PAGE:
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London, Sept. 29: IT is a staple scene of B-movies and Westerns: the cowboy stumbles into a patch of quicksand and is sucked under until only his stetson remains on top, or sinks up to his neck until hauled out by his sidekick.
Both scenarios have now been proved to fly in the face of physics. Research has shown that it is impossible for people to sink into quicksand much beyond the waist ' but it is equally impossible to pull someone out once they are stuck.
Any attempt to drag a person out with a horse or truck would put them in much greater danger than leaving them be: the forces involved would tear them apart. To pull a person’s foot out would require as much force as it takes to lift a family car, and the body would give way before the sand relinquished its grip.
At least one commonly held belief about quicksand, however, does turn out to be true, the first study of the treacherous goo has found. Struggling and thrashing legs will make you sink faster.
The research, led by Daniel Bonn of the Ecole Normal Superieure in Paris, gives the lie to dozens of famous film scenes in which the protagonists drown or are rescued.
Perhaps the most famous example is the 1959 Hammer film The Hound of the Baskervilles, in which a woman is sucked to her death by quicksand and Sherlock Holmes, played by Peter Cushing, narrowly escapes the same fate.
Other films to feature implausible quicksand scenes include Lawrence of Arabia, Flash Gordon, King Solomon’s Mines, The Jungle Book, Ice Cold in Alex and Crusoe.
Bonn recreated quicksand in the laboratory to show how it becomes unstable, how far objects of different densities will sink into it, and how anything stuck in it can be removed. The results are published today in Nature.
He was inspired by a holiday to Iran with his wife, on which they passed a field of quicksand. “The local shepherds told me that complete live camels had disappeared in it, and I told them that couldn’t be true,” Bonn said. “When I got back, I decided to prove it.”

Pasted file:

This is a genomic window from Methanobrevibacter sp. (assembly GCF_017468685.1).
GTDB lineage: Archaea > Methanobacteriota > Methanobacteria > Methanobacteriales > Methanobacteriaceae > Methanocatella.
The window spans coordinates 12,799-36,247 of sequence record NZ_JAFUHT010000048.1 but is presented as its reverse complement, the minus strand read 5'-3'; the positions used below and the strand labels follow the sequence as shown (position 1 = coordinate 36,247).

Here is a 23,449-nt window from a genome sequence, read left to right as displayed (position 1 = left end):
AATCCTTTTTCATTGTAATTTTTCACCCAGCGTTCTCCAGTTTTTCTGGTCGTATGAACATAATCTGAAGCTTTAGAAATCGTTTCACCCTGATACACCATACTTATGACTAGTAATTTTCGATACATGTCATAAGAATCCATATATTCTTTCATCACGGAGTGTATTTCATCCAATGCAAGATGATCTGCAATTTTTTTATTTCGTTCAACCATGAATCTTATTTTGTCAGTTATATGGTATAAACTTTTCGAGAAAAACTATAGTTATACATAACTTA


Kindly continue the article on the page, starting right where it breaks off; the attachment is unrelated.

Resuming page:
Quicksand is a mixture of fine sand, clay and salt water, in which the grains are delicately balanced in a very unstable matrix. This makes it superficially solid, but it collapses into a gunge when disturbed. Bonn likened it to the game pick-up sticks, in which sticks have to be removed from a pile without disturbing it.
Once the quicksand is disturbed by movement on the surface, it liquefies, causing anything on top to sink into it very easily. The sand and clay then fall to the bottom of the mixture, creating a thick sediment that ultimately prevents further sinking, but makes it very difficult to escape.
Just how far anything will sink depends on its density, and how much it moves. “Any unfortunate victim should sink halfway into the quicksand, but could then take solace from the knowledge that there would be no risk of being sucked beneath the surface,” Bonn said.
One option to get out is for the person to wiggle his feet gently, gradually allowing water in around the edges. He could then pull himself up by fractions of an inch at a time.
It is only possible to drown by falling in head first. “This I think is where the myth of drowning in quicksand comes from,” Bonn said.